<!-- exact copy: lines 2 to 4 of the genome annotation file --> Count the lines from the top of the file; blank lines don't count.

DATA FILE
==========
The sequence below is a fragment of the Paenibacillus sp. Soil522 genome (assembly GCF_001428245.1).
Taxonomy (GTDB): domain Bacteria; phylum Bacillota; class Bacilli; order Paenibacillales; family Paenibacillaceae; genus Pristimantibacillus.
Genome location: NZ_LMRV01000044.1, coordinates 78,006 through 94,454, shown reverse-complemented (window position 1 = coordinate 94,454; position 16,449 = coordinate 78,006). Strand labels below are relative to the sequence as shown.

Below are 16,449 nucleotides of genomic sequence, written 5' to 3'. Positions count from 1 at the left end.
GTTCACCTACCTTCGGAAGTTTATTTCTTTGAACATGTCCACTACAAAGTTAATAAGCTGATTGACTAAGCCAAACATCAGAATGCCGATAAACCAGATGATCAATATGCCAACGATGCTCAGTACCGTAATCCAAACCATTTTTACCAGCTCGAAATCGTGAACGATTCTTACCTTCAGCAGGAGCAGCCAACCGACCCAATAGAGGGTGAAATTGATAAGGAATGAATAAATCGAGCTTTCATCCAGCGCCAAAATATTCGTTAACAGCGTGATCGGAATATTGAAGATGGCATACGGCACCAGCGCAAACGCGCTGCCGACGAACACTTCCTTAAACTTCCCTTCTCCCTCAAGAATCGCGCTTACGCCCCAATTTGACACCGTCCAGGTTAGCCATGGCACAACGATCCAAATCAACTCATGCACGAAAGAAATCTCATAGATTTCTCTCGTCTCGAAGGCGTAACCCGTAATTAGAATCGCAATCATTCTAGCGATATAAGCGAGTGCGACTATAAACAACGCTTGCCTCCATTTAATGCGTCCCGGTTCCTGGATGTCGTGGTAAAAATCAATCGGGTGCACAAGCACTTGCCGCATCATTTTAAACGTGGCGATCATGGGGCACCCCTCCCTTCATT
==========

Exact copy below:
Taxonomy (GTDB): domain Bacteria; phylum Bacillota; class Bacilli; order Paenibacillales; family Paenibacillaceae; genus Pristimantibacillus.
Genome location: NZ_LMRV01000044.1, coordinates 78,006 through 94,454, shown reverse-complemented (window position 1 = coordinate 94,454; position 16,449 = coordinate 78,006). Strand labels below are relative to the sequence as shown.

Below are 16,449 nucleotides of genomic sequence, written 5' to 3'. Positions count from 1 at the left end.